Bank Executive Charged with Receiving Bribes from Oxford Collection Agency
|U.S. Attorney’s Office February 27, 2013|
David B. Fein, United States Attorney for the District of Connecticut, announced that Wilbur Tate, III, 48, of Dacula, Georgia, was arrested today on a federal criminal complaint charging him with conspiracy to commit bank bribery while he was an executive at U.S. Bank in Ohio. Tate appeared today before U.S. Magistrate Judge Linda T. Walker in Atlanta and was released on a $50,000 bond.
According to the complaint and court documents filed in related cases, Oxford Collection Agency was a private financial services company that engaged in accounts receivables management, primarily debt collecting, with offices in New York, Pennsylvania, and Florida. Between 2007 and 2011, Oxford Collection Agency executives engaged in a multi-year scheme to defraud its lender, investors, and clients. The investigation also revealed that Oxford Collection Agency was actively involved in bribing bank officials.
The complaint alleges that Tate, an assistant vice president of U.S. Bank in Ohio from January 2004 through February 2011, was in charge of outsourcing collection accounts to collection agencies, including Oxford Collection Agency. Beginning in approximately August 2008 and continuing for more than two years, Oxford Collection Agency executives engaged in a bribery scheme with Tate in order to obtain and retain the business of U.S. Bank. As part of the scheme, Oxford executives initially provided Tate with boxes of expensive cigars and subsequently sent Tate monthly cash payments of between $2,500 and $5,000, which were hidden in cigar boxes and mailed to Tate’s residence in Mason, Ohio.
U.S. Bank received funds through the Troubled Asset Relief Program (TARP).
U.S. Attorney Fein also stressed that a complaint is only a charge and is not evidence of guilt. Charges are only allegations, and the defendant is presumed innocent unless and until proven guilty beyond a reasonable doubt.
This ongoing investigation is being conducted by the Internal Revenue Service-Criminal Investigation, the Federal Bureau of Investigation, the Special Inspector General for the Troubled Asset Relief Program (SIGTARP), and the Connecticut Securities, Commodities, and Investor Fraud Task Force. The case is being prosecuted by Assistant U.S. Attorney Liam Brennan, Special U.S. Attorney John McReynolds and Deputy U.S. Attorney Deirdre Daly, with the assistance of the U.S. Attorney’s Office for the Northern District of Georgia.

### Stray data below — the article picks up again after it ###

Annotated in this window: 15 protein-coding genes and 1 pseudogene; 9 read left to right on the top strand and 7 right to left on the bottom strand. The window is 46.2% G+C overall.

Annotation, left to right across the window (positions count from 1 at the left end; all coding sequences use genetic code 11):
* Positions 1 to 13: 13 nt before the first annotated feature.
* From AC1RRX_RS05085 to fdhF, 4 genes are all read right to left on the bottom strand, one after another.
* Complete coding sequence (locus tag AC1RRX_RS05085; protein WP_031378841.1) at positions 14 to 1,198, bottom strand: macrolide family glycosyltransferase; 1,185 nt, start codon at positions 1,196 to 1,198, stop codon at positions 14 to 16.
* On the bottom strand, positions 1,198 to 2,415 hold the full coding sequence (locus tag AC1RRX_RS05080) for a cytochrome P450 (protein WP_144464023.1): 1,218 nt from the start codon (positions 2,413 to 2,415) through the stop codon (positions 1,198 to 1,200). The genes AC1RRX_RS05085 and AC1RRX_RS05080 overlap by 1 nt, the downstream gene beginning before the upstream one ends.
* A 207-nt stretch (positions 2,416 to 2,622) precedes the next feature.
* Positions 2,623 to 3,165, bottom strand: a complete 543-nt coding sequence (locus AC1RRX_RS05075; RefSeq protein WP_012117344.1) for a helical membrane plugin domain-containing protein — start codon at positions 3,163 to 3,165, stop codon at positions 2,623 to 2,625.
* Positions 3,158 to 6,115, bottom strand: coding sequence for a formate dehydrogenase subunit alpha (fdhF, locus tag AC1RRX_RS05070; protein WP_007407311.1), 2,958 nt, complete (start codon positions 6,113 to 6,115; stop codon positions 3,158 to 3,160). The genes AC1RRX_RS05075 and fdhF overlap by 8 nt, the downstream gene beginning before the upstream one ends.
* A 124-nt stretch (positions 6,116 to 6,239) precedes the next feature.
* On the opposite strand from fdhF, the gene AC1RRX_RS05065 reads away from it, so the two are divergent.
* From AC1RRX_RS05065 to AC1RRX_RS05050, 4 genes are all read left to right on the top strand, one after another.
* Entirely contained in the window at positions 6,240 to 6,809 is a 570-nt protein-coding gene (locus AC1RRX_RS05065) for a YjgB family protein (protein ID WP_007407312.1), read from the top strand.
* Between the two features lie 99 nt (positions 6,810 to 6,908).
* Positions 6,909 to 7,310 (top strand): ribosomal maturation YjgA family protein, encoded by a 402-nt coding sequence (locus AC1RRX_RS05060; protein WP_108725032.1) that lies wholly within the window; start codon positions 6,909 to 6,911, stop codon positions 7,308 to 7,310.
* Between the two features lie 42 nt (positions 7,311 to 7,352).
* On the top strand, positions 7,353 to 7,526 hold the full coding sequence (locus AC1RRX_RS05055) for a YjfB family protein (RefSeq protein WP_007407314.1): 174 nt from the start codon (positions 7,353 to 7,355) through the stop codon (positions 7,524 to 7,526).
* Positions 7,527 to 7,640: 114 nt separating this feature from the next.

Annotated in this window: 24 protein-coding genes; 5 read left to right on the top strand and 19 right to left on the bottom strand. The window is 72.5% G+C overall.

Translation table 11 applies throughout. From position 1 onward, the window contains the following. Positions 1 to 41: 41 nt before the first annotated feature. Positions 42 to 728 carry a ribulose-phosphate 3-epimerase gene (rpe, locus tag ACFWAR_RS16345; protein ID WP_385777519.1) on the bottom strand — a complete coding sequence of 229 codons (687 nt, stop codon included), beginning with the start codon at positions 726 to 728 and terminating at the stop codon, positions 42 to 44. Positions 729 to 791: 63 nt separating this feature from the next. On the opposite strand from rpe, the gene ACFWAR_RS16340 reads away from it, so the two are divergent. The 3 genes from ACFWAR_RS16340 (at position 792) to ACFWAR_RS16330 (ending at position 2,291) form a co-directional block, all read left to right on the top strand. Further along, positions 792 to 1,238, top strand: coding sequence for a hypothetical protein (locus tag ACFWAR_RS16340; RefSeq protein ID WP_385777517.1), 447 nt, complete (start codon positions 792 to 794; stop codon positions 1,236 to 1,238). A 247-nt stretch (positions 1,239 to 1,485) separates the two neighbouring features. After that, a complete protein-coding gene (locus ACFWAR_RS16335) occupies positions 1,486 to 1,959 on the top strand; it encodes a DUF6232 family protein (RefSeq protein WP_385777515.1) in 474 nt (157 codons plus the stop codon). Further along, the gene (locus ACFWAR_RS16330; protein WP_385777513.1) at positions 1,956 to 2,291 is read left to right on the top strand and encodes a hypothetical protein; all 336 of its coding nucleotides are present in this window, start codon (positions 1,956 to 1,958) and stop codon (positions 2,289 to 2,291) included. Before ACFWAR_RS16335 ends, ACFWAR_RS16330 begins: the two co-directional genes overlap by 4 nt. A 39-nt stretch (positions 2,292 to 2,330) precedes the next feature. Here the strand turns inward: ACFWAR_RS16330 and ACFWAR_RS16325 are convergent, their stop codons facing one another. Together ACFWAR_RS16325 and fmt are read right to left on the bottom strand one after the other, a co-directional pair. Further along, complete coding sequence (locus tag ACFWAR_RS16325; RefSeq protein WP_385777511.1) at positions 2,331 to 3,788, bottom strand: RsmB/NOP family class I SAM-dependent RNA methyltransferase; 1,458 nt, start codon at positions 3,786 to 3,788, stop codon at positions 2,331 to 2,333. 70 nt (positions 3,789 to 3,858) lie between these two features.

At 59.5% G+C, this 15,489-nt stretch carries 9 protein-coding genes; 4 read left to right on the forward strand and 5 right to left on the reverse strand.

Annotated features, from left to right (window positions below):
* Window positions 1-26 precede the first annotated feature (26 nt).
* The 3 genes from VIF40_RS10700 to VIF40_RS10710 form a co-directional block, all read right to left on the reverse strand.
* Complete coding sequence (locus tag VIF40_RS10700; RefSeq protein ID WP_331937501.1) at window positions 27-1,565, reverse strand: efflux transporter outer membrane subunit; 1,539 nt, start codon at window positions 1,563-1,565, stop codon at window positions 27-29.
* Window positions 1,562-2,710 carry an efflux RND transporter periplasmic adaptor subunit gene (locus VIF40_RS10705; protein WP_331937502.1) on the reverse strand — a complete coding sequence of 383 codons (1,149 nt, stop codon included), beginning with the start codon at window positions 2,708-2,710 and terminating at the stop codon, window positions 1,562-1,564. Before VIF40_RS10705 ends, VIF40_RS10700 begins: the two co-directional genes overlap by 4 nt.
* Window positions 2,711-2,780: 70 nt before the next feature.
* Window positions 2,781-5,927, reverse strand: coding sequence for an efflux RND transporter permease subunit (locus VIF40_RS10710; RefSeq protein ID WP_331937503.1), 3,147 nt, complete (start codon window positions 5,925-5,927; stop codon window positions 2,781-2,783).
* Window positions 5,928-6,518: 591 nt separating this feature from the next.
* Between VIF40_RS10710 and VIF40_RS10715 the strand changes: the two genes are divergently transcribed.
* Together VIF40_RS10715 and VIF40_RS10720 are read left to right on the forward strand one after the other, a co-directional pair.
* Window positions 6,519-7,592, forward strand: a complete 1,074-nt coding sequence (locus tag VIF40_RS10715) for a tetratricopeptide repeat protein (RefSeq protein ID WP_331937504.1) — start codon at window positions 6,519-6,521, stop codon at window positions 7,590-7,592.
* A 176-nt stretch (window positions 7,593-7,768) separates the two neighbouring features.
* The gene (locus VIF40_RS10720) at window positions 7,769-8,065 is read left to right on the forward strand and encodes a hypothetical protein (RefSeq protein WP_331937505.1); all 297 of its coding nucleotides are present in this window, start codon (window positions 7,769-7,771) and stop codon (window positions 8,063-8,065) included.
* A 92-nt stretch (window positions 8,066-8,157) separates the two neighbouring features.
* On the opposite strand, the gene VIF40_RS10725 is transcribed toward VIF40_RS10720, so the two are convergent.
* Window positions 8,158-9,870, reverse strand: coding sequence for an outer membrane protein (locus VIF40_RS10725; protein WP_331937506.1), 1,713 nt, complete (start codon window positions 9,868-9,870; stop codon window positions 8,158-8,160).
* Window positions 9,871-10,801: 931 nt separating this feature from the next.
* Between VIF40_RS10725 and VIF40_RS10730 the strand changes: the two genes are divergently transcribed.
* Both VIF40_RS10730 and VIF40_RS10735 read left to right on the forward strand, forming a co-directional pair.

In December 2010, the U.S. Attorney’s Office and several law enforcement and regulatory partners announced the formation of the Connecticut Securities, Commodities, and Investor Fraud Task Force, which is investigating matters relating to insider trading, market manipulation, Ponzi schemes, investor fraud, financial statement fraud, violations of the Foreign Corrupt Practices Act, and embezzlement. The task force includes representatives from the U.S. Attorney’s Office; Federal Bureau of Investigation; Internal Revenue Service-Criminal Investigation; U.S. Secret Service; U.S. Postal Inspection Service; U.S. Department of Justice’s Criminal Division, Fraud Section and Antitrust Division; U.S. Securities and Exchange Commission (SEC); U.S. Commodity Futures Trading Commission (CFTC); Office of the Special Inspector General for the Troubled Asset Relief Program (SIGTARP); Office of the Chief State’s Attorney; State of Connecticut Department of Banking; Greenwich Police Department; and Stamford Police Department.
Citizens are encouraged to report any financial fraud schemes by calling, toll-free, 855-236-9740 or by sending an e-mail to email@example.com.
Today’s announcement is part of efforts underway by President Obama’s Financial Fraud Enforcement Task Force (FFETF) which was created in November 2009 to wage an aggressive, coordinated, and proactive effort to investigate and prosecute financial crimes. With more than 20 federal agencies, 94 U.S. attorneys’ offices, and state and local partners, it is the broadest coalition of law enforcement, investigatory, and regulatory agencies ever assembled to combat fraud. Since its formation, the task force has made great strides in facilitating increased investigation and prosecution of financial crimes; enhancing coordination and cooperation among federal, state, and local authorities; addressing discrimination in the lending and financial markets and conducting outreach to the public, victims, financial institutions and other organizations. Over the past three fiscal years, the Justice Department has filed more than 10,000 financial fraud cases against nearly 15,000 defendants, including more than 2,700 mortgage fraud defendants.
To report financial fraud crimes, and to learn more about the President’s Financial Fraud Enforcement Task Force, please visit www.stopfraud.gov.